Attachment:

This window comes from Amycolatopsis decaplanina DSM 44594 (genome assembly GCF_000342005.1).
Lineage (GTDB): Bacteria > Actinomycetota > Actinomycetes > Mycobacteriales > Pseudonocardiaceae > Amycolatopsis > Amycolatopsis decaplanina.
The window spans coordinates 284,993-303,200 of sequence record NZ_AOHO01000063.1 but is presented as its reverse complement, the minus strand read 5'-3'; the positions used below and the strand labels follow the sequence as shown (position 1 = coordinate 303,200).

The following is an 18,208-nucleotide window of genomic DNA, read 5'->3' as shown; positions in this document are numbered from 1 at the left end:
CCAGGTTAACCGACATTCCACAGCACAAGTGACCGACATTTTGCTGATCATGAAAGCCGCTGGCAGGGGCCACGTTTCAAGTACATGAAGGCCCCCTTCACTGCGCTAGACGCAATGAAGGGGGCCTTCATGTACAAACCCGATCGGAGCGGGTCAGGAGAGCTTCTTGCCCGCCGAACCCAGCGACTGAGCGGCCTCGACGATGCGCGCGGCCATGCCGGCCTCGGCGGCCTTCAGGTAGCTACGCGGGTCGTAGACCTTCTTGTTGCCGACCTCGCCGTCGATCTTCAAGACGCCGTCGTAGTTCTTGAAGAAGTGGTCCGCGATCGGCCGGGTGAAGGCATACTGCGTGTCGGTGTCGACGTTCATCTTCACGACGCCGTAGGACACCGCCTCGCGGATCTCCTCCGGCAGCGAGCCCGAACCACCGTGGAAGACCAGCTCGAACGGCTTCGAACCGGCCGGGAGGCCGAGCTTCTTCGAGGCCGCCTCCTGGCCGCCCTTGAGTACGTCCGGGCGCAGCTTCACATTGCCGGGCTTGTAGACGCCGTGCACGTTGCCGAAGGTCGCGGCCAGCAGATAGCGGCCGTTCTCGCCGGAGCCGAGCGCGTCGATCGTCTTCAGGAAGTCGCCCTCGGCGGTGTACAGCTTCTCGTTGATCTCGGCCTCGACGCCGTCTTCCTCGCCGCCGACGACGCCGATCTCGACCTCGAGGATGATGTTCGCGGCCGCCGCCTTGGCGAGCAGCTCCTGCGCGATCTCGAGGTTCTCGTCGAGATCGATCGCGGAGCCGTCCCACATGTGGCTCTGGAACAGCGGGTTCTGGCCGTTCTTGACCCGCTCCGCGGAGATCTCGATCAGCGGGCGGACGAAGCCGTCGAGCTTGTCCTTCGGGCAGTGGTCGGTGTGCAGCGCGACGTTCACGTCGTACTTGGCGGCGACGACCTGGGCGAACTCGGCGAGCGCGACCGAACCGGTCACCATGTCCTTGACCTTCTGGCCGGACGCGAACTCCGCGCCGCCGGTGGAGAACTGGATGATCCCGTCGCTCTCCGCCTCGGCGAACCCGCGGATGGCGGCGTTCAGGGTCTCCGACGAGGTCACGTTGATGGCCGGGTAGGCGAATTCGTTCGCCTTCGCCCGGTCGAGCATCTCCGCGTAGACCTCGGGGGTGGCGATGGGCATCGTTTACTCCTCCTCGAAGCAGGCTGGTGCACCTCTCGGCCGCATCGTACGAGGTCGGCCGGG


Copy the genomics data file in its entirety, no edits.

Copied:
This window comes from Amycolatopsis decaplanina DSM 44594 (genome assembly GCF_000342005.1).
Lineage (GTDB): Bacteria > Actinomycetota > Actinomycetes > Mycobacteriales > Pseudonocardiaceae > Amycolatopsis > Amycolatopsis decaplanina.
The window spans coordinates 284,993-303,200 of sequence record NZ_AOHO01000063.1 but is presented as its reverse complement, the minus strand read 5'-3'; the positions used below and the strand labels follow the sequence as shown (position 1 = coordinate 303,200).

The following is an 18,208-nucleotide window of genomic DNA, read 5'->3' as shown; positions in this document are numbered from 1 at the left end:
CCAGGTTAACCGACATTCCACAGCACAAGTGACCGACATTTTGCTGATCATGAAAGCCGCTGGCAGGGGCCACGTTTCAAGTACATGAAGGCCCCCTTCACTGCGCTAGACGCAATGAAGGGGGCCTTCATGTACAAACCCGATCGGAGCGGGTCAGGAGAGCTTCTTGCCCGCCGAACCCAGCGACTGAGCGGCCTCGACGATGCGCGCGGCCATGCCGGCCTCGGCGGCCTTCAGGTAGCTACGCGGGTCGTAGACCTTCTTGTTGCCGACCTCGCCGTCGATCTTCAAGACGCCGTCGTAGTTCTTGAAGAAGTGGTCCGCGATCGGCCGGGTGAAGGCATACTGCGTGTCGGTGTCGACGTTCATCTTCACGACGCCGTAGGACACCGCCTCGCGGATCTCCTCCGGCAGCGAGCCCGAACCACCGTGGAAGACCAGCTCGAACGGCTTCGAACCGGCCGGGAGGCCGAGCTTCTTCGAGGCCGCCTCCTGGCCGCCCTTGAGTACGTCCGGGCGCAGCTTCACATTGCCGGGCTTGTAGACGCCGTGCACGTTGCCGAAGGTCGCGGCCAGCAGATAGCGGCCGTTCTCGCCGGAGCCGAGCGCGTCGATCGTCTTCAGGAAGTCGCCCTCGGCGGTGTACAGCTTCTCGTTGATCTCGGCCTCGACGCCGTCTTCCTCGCCGCCGACGACGCCGATCTCGACCTCGAGGATGATGTTCGCGGCCGCCGCCTTGGCGAGCAGCTCCTGCGCGATCTCGAGGTTCTCGTCGAGATCGATCGCGGAGCCGTCCCACATGTGGCTCTGGAACAGCGGGTTCTGGCCGTTCTTGACCCGCTCCGCGGAGATCTCGATCAGCGGGCGGACGAAGCCGTCGAGCTTGTCCTTCGGGCAGTGGTCGGTGTGCAGCGCGACGTTCACGTCGTACTTGGCGGCGACGACCTGGGCGAACTCGGCGAGCGCGACCGAACCGGTCACCATGTCCTTGACCTTCTGGCCGGACGCGAACTCCGCGCCGCCGGTGGAGAACTGGATGATCCCGTCGCTCTCCGCCTCGGCGAACCCGCGGATGGCGGCGTTCAGGGTCTCCGACGAGGTCACGTTGATGGCCGGGTAGGCGAATTCGTTCGCCTTCGCCCGGTCGAGCATCTCCGCGTAGACCTCGGGGGTGGCGATGGGCATCGTTTACTCCTCCTCGAAGCAGGCTGGTGCACCTCTCGGCCGCATCGTACGAGGTCGGCCGGG